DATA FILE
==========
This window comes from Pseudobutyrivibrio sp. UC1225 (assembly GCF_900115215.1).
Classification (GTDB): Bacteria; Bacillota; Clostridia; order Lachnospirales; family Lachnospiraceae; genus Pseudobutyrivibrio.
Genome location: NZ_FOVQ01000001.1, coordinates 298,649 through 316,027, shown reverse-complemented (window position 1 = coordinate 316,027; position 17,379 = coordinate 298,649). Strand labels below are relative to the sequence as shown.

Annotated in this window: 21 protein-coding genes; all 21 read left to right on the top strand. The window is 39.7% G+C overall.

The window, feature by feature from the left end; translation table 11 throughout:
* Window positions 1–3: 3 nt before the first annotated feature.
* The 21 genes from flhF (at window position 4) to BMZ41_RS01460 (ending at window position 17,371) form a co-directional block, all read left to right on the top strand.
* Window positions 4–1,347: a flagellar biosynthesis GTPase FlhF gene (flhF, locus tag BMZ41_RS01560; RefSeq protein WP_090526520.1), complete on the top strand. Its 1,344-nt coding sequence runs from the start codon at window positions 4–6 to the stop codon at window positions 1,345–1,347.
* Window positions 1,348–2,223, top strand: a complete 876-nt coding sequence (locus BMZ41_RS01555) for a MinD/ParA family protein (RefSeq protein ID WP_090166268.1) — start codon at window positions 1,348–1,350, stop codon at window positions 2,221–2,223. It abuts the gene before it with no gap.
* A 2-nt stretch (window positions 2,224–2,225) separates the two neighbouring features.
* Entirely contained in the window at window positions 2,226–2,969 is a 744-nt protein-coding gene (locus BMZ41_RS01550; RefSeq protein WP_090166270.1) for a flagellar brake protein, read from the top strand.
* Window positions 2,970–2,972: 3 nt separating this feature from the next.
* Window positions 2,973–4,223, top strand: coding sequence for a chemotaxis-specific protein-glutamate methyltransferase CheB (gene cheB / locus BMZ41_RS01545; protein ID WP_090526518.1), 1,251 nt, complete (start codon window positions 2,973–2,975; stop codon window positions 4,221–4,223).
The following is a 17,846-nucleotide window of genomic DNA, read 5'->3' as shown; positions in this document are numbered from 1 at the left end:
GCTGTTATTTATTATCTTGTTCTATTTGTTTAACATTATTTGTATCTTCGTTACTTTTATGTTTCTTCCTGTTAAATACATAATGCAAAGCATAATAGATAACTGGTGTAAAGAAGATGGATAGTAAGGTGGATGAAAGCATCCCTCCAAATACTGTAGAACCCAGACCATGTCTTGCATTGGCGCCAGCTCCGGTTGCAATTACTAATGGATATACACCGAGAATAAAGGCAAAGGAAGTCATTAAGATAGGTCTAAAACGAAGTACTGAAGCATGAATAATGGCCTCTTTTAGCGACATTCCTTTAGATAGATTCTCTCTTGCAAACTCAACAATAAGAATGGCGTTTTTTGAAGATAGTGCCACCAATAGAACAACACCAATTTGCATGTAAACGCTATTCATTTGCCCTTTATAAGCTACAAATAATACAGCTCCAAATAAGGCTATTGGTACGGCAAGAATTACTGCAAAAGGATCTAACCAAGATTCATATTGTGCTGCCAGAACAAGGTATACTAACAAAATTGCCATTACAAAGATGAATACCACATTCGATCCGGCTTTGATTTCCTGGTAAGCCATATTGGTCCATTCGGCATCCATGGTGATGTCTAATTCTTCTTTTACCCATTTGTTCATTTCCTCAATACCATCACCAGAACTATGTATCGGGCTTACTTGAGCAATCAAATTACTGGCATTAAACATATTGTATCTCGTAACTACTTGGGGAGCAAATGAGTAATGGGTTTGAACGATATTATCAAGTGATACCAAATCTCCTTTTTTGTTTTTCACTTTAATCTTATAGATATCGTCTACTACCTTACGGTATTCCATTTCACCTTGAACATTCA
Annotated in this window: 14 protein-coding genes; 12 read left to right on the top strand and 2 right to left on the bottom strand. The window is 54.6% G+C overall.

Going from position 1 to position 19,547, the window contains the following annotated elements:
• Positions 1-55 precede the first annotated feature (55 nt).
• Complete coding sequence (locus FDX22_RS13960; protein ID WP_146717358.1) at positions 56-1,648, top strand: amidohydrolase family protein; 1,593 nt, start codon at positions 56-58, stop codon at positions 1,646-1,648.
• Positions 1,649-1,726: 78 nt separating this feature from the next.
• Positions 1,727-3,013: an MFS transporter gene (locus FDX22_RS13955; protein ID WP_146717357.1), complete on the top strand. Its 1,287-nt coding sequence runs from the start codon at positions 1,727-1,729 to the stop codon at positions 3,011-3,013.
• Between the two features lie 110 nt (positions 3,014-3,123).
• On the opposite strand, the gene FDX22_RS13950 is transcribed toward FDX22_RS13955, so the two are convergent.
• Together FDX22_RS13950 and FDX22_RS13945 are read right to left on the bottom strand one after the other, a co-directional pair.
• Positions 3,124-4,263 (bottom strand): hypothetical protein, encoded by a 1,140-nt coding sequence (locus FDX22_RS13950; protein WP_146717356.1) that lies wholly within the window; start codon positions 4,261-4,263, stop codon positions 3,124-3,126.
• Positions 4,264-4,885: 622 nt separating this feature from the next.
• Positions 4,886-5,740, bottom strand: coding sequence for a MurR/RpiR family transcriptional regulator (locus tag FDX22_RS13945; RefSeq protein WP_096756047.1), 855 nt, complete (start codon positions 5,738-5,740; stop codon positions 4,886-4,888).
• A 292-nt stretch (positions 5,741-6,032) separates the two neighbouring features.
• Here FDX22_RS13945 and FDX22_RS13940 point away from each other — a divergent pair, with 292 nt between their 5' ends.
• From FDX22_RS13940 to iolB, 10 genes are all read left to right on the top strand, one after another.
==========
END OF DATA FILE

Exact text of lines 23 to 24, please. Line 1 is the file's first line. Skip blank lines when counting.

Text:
• On the opposite strand, the gene FDX22_RS13950 is transcribed toward FDX22_RS13955, so the two are convergent.
• Together FDX22_RS13950 and FDX22_RS13945 are read right to left on the bottom strand one after the other, a co-directional pair.